As the tit for tat continues between President Donald Trump and his Iranian counterparts, foreign policy experts warn that this has brought us “to the brink” of conflict.
Matthew Bunn, Professor of Practice and a nuclear non-proliferation expert at the Belfer Center at Harvard’s Kennedy School of Government, said in an interview on the Law&Crime Network’s Brian Ross Investigates that he thinks “it’s very dangerous right now.”
“We have a situation in the fairly crowded Strait of Hormuz with lots of different military forces operating not only there but in Iraq, in Yemen, in Syria,” Bunn told Brian Ross. “There are lots of things that could clash inadvertently and be the spark for the beginning of a war.”
With the breakdown of the Iran nuclear deal, the imposition of American sanctions, and ongoing cyberattacks between the two countries, Bunn warns of the dangers of what he terms a “fog of crisis.”
“We’ve seen situations before where things happen that neither commander actually wanted to happen. In 1988 a U.S. ship shot down a Iranian civilian airplane, killing everyone aboard,” Bunn cautioned. “And during the Cuban missile crisis there were all sorts of events that almost led to war that neither Khrushchev nor Kennedy ordered to happen.”
He thinks a similar situation could play out today.
Bunn’s comments come in the aftermath of Iran seizing a British oil tanker and shooting down an American drone it claimed entered Iranian airspace.
Adding to those tensions is a largely unseen cyber war, Karen Greenberg, the Executive Director of the Center on National Security at Fordham Law School, explained to Ross.
“It’s almost like a parallel conversation that’s going on in the conflict between the United States and Iran. Lots of it we know we don’t hear about, but we’ve heard about some of it, which has to do with us attacking Iranian intelligence networks and Iranians targeting our financial and other networks,” Greenberg said.
“Some of it is theft, some of it is ransomware, and some of it is just to show that they can do it. But it is getting more and more intense,” she added. “It’s been going on over the course of the last couple of months and it is not helped by the fact that the bellicose language from the President makes it so that he’s pushing Iran further and further.”
Instead of using diplomacy, the Trump Administration has publicly considered military action. Bunn mentioned that “President Trump launched a military strike on Iran which he called off at the very last moment.”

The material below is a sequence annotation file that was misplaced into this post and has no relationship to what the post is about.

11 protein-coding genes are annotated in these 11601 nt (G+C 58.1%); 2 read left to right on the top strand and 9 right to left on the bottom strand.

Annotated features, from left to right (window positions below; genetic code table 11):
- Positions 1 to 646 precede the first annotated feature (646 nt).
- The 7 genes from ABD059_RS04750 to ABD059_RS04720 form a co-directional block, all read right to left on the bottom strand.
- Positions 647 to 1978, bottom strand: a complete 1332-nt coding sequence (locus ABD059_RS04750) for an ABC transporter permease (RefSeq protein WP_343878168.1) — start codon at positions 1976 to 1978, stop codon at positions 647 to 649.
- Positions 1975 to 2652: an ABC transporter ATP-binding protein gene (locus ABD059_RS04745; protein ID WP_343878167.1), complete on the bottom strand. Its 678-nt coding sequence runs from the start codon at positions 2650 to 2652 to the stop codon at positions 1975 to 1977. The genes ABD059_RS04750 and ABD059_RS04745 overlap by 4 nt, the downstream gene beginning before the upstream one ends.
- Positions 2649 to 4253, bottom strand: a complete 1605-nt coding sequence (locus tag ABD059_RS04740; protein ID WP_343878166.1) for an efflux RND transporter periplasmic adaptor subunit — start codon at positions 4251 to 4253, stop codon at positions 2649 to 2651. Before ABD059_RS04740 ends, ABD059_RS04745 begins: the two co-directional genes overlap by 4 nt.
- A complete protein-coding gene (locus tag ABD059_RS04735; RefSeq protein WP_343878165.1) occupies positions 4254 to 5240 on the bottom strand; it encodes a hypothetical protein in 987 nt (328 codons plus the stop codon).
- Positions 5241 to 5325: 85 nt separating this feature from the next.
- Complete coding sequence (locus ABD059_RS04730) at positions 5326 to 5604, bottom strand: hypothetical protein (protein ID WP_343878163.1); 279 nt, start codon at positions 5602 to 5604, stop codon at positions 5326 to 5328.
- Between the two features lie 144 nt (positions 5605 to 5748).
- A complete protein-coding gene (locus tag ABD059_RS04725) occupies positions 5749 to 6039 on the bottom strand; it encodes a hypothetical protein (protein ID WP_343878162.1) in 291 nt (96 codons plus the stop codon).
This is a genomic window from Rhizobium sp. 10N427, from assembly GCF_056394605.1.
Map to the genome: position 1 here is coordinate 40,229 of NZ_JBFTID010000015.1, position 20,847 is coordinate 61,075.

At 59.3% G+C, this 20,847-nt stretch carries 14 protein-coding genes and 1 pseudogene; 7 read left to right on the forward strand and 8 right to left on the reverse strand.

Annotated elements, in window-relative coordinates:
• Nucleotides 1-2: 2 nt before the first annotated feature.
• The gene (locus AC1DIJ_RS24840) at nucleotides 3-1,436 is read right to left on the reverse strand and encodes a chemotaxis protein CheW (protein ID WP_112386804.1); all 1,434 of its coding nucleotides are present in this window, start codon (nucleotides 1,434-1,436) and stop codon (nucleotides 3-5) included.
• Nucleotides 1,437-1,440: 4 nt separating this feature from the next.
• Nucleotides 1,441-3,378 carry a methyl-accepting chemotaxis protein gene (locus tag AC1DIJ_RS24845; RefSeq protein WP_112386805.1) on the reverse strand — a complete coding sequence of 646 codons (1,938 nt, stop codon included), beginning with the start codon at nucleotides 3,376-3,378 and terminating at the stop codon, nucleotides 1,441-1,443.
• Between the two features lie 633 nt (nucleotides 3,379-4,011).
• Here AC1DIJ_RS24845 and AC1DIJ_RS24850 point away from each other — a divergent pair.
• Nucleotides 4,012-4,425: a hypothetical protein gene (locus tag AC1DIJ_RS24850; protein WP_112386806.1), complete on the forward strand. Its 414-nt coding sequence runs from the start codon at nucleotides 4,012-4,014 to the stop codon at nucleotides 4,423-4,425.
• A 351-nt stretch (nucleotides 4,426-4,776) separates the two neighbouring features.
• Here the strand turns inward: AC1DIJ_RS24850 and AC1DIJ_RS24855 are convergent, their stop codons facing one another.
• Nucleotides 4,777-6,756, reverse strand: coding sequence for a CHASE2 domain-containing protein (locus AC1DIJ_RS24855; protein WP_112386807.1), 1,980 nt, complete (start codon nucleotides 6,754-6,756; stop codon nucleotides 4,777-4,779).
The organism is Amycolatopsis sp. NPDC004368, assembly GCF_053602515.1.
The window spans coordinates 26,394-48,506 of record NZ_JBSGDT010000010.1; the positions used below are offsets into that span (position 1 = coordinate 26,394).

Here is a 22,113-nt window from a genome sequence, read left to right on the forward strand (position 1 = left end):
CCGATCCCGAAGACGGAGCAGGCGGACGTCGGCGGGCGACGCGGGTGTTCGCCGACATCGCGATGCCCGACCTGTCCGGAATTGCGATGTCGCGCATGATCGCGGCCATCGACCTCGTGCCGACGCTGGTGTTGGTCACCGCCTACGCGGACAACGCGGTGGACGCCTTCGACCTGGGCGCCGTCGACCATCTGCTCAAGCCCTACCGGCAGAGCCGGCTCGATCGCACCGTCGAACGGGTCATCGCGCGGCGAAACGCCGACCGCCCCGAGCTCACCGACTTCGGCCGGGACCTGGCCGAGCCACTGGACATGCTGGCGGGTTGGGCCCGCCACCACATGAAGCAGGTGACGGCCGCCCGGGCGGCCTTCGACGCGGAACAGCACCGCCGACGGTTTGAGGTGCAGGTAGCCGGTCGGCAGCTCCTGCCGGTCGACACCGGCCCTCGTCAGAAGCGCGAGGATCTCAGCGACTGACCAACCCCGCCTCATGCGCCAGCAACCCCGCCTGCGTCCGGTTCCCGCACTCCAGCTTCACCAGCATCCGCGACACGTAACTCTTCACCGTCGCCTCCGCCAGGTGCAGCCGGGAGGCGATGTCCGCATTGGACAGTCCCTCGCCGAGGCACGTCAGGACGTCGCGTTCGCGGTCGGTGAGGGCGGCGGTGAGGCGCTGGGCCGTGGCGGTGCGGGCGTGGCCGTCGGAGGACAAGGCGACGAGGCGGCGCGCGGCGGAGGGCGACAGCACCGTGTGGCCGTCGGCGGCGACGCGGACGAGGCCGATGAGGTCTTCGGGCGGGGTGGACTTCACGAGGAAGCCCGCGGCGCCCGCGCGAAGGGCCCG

These attacks might still be forthcoming, Bunn said, since “there are senior people in the administration who believe that it would be a good thing to have military strikes against Iran to take out parts of their nuclear program.”
To Bunn, these attacks would be foolish at best, and actively dangerous at worst.
“I personally think that would be a disastrous, potentially catastrophic move because we could set their nuclear programme back, but only for a few years. And they would likely rebuild in secret. And there are many things throughout the Middle East that they could do in response,” he said. “There is a real danger of setting the whole Middle East even more on fire than it already is.”
According to Greenberg, experts have already begun to consider the potential costs of a “hot” war with Iran.
“People have been starting to talk about the difference between the war with Iraq and what a war with Iran would be. Estimates of people who lived through the Iraq war in positions of command and official authority have said that the Iran war would dwarf what the Iraq War looked like,” she said.
Greenberg reiterated, however, that if Trump is willing, productive engagement can happen.
“Foreign Minister Zarif has offered to talk to the members of Congress. But that’s interesting because there is a hunger for diplomacy. It has to happen. And right now there are no avenues for it,” she said.
Brian Ross Investigates airs weekly on the Abrams Media Law&Crime Network.
You can follow @BrianRossInvestigates
Send tips to Brian@lawandcrime.com
[Images via Behrouz Mehri/AFP/Getty, Chip Somodevilla/Getty]